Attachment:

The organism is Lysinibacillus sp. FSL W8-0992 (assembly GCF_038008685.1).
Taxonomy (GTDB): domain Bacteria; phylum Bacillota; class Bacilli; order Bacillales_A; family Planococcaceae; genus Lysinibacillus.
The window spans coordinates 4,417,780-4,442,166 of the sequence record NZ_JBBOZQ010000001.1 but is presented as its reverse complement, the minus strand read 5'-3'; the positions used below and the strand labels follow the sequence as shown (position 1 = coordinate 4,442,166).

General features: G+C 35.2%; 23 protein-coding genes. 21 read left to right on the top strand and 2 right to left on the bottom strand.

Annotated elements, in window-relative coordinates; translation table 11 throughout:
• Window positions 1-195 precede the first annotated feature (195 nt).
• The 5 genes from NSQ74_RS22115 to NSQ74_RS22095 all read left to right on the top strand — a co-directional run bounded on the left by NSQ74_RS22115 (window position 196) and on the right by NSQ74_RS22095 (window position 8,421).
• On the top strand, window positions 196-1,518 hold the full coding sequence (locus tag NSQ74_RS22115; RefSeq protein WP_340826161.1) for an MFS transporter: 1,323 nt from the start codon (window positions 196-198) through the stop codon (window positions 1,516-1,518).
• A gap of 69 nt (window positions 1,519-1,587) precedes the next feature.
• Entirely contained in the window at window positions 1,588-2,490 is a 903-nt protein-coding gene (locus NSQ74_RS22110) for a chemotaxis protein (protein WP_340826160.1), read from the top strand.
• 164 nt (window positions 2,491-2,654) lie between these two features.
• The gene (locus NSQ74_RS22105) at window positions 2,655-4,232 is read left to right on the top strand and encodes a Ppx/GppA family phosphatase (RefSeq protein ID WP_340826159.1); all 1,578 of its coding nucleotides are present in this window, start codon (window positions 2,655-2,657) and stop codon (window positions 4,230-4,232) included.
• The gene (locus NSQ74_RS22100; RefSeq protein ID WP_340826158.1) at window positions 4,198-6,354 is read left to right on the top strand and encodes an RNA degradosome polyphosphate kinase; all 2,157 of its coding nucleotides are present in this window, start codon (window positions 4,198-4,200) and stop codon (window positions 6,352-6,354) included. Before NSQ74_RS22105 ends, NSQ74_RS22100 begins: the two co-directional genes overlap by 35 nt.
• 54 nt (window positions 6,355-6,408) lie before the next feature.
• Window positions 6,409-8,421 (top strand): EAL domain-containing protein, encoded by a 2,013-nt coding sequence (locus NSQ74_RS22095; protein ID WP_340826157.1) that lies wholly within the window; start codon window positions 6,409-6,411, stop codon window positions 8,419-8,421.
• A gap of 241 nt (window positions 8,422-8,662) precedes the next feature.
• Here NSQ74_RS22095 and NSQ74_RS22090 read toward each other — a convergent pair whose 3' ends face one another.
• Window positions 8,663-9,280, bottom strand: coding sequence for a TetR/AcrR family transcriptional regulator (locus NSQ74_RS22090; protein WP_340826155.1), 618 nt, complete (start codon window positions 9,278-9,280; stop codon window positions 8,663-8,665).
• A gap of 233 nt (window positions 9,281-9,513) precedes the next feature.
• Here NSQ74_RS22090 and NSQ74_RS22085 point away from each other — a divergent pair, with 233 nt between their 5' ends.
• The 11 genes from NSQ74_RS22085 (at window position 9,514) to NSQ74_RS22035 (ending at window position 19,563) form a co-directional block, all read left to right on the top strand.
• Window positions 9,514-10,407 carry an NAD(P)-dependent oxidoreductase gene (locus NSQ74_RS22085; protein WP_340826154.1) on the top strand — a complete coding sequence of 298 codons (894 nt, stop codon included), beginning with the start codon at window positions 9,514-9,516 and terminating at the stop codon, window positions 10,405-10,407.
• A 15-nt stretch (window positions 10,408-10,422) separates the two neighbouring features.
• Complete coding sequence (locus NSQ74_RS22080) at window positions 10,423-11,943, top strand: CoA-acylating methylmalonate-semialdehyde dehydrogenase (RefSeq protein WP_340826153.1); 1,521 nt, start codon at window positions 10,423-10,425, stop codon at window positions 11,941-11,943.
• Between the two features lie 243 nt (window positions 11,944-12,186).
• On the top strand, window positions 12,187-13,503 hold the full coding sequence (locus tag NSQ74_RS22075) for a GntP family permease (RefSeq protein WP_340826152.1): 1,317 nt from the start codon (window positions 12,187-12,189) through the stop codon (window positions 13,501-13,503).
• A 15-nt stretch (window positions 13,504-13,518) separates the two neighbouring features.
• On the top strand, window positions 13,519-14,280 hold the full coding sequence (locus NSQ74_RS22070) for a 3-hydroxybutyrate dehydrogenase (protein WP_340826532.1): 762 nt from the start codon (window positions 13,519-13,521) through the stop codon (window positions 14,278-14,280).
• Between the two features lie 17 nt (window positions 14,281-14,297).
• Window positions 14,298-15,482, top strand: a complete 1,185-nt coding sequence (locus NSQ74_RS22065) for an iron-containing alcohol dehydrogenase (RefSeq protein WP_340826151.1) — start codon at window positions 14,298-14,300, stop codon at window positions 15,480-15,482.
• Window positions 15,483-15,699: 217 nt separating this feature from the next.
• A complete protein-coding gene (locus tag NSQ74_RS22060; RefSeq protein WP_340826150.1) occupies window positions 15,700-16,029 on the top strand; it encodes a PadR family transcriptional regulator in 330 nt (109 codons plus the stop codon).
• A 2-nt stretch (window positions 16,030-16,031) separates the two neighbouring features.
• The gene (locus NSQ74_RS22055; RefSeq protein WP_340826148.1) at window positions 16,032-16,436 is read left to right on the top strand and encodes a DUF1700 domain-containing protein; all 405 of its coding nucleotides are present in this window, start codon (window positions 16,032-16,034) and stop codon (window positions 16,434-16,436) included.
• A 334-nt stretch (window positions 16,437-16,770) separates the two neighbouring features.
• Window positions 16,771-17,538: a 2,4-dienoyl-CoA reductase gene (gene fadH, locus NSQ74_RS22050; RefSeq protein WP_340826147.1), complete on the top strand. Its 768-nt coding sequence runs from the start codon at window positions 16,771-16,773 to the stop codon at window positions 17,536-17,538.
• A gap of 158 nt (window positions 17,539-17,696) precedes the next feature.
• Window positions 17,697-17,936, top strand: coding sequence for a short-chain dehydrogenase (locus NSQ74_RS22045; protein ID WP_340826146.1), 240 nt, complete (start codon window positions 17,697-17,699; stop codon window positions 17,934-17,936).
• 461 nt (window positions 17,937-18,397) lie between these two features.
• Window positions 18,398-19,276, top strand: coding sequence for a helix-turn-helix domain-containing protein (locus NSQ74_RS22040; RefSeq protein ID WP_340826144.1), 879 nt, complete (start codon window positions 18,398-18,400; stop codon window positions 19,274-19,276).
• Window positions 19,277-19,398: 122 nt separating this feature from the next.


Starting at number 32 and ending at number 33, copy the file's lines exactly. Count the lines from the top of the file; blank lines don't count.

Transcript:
• A complete protein-coding gene (locus tag NSQ74_RS22060; RefSeq protein WP_340826150.1) occupies window positions 15,700-16,029 on the top strand; it encodes a PadR family transcriptional regulator in 330 nt (109 codons plus the stop codon).
• A 2-nt stretch (window positions 16,030-16,031) separates the two neighbouring features.